All the best,

    Wendy x

  • Just spoken to your Mum and we shared quite a few words. You are doing a great job in supporting her, by the sounds of it! Have you a laptop where you can show her some of the inspirational stories on here? It may do her good to read some of the chemo stories and how quite a lot of women have rallied and responded after having 2nd or 3rd line chemo. She was telling me about a pill that may be available soon, but she couldn't remember what the name was, said it begins with "A", do you know what it is? Sounds good.

    All the best,

    Wendy x

  • Hi Wendy. She was talking about Avastin, which which might become available on the NHS early next year.

    Best wishes,


  • I know they are doing trials with Avastin and Ombrabrulin at the Royal Marsden in Sutton as a friend of mine is on those. Avastin, to my knowledge, is not registerd by the European Medicines Agency for the treatment of Ovarian cancer, put me right on this if I am wrong please. It certainly wasn't when I started treatment with it in Jan 2009.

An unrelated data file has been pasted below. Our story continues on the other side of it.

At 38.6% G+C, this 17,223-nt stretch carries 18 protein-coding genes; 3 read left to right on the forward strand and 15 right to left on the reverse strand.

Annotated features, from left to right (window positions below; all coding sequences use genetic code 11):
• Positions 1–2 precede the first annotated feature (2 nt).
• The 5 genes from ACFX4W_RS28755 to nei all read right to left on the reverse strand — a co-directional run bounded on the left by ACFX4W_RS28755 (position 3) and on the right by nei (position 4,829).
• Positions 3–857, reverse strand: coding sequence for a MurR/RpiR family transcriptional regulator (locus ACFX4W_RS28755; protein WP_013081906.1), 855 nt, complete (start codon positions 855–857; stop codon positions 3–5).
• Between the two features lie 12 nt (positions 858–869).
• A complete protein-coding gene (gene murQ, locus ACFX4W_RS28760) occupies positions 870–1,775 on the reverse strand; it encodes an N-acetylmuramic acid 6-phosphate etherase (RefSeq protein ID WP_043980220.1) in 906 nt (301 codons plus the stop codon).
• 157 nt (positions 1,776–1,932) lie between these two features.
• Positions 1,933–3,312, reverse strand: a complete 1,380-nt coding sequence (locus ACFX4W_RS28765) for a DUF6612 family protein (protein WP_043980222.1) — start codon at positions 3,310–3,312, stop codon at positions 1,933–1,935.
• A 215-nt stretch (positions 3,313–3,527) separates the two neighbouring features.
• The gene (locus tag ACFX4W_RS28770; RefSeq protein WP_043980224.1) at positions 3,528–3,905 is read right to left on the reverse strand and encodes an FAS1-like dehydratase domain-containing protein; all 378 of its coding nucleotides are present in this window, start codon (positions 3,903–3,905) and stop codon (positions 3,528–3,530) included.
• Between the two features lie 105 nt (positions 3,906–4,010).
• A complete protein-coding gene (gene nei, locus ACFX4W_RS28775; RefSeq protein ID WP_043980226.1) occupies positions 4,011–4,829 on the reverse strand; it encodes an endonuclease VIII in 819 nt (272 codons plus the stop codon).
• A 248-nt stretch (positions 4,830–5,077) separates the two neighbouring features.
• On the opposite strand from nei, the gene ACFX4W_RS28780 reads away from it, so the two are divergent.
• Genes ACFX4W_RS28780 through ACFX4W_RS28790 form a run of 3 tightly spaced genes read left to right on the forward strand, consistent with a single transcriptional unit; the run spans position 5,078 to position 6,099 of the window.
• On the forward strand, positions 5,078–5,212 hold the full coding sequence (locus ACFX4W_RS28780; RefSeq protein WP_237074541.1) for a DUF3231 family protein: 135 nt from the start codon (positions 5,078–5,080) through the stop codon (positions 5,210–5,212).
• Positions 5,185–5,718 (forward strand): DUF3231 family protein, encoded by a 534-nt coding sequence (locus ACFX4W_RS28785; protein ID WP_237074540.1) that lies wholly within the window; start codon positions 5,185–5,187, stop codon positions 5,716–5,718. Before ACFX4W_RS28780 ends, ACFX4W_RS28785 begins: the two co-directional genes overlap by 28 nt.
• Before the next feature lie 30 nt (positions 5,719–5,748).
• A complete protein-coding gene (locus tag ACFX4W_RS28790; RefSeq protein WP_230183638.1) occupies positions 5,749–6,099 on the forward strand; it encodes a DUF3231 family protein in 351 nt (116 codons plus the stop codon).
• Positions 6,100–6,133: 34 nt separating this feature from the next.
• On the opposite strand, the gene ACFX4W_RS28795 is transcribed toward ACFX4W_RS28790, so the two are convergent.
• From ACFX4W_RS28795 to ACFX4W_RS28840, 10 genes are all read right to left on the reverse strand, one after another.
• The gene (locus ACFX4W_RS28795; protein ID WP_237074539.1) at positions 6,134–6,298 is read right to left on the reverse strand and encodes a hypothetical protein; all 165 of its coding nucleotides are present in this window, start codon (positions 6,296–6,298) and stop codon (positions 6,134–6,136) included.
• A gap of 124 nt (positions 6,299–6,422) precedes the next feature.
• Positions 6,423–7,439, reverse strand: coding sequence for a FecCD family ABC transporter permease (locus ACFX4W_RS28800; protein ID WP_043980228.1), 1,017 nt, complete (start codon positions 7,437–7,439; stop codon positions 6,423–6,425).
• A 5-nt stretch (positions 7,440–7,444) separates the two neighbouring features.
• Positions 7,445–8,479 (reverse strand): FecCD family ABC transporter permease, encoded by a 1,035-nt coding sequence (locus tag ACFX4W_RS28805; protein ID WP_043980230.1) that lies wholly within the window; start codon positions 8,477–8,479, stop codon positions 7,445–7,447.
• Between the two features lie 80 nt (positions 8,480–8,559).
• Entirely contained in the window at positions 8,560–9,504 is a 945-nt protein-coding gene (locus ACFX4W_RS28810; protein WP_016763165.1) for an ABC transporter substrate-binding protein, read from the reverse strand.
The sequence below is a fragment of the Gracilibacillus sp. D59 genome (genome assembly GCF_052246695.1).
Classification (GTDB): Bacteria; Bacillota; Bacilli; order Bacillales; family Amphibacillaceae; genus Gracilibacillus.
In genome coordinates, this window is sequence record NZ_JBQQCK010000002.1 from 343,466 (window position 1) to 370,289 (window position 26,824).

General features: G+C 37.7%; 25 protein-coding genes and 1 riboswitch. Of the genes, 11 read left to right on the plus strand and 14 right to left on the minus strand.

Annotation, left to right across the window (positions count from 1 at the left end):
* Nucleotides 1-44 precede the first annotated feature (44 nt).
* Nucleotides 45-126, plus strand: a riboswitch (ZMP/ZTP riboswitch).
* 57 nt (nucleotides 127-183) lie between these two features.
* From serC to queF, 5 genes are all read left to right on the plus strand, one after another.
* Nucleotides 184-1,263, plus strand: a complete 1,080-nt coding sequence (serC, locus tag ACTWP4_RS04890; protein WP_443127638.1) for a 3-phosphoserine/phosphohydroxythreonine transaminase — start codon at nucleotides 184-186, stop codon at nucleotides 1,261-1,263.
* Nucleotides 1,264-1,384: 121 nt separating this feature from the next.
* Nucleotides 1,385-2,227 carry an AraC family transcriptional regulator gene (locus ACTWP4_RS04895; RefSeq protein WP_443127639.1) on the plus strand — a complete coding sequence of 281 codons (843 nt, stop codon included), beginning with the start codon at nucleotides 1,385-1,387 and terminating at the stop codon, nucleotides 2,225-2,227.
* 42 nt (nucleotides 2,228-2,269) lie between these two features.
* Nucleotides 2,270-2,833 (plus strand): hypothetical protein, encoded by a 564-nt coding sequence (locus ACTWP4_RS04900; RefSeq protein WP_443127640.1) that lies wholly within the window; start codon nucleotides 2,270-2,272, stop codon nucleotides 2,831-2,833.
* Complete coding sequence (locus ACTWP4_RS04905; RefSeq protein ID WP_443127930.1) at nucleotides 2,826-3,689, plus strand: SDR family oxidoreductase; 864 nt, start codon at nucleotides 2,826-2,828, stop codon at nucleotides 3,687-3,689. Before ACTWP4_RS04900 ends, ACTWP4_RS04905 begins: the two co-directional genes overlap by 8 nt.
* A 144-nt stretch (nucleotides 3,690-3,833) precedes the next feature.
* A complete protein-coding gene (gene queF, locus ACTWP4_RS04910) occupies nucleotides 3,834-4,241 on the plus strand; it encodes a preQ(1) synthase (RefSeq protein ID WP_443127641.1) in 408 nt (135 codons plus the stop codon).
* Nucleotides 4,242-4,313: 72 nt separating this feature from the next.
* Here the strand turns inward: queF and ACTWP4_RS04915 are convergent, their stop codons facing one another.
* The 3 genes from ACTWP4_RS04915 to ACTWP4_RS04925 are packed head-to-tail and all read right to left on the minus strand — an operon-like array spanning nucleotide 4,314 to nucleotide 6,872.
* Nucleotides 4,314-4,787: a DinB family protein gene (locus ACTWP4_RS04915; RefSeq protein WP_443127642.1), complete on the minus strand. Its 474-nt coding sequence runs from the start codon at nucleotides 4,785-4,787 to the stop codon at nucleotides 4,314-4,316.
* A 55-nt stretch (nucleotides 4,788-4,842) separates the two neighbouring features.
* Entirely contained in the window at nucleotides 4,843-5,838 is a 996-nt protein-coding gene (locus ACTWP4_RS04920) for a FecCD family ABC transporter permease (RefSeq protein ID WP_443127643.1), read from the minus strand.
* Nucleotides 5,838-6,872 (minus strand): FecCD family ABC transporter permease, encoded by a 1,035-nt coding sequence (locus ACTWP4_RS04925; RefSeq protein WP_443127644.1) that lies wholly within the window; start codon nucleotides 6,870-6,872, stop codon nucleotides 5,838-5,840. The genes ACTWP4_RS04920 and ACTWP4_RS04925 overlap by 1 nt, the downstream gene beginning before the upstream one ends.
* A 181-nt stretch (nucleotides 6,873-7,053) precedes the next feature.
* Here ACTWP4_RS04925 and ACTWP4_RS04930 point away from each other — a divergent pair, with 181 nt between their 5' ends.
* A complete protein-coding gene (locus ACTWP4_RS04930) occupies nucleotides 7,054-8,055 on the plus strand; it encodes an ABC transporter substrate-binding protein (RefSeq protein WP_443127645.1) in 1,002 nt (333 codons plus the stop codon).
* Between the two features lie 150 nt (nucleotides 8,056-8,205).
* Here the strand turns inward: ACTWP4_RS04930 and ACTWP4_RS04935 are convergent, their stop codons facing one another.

Other ladies who have asked their oncologists about this treatment have been given every excuse under the sun as to why it is not given.

    Initially it has to be given with another drug, I was on it for 2 and 1/2 years with a daily pill called Cyclophosmide. Due to a rise in the tumour marker I am now on Avastion with Carboplatin and due to have my 6th carbo next week. As the scans are good and dependent on the ca 125, I hope I will then continue on Avastin alone as maintenance treatment.

    I get so angry when I know Avastin does work for a vast proportion of ladies and that the British government puts other priorities before peoples health.

    Anna x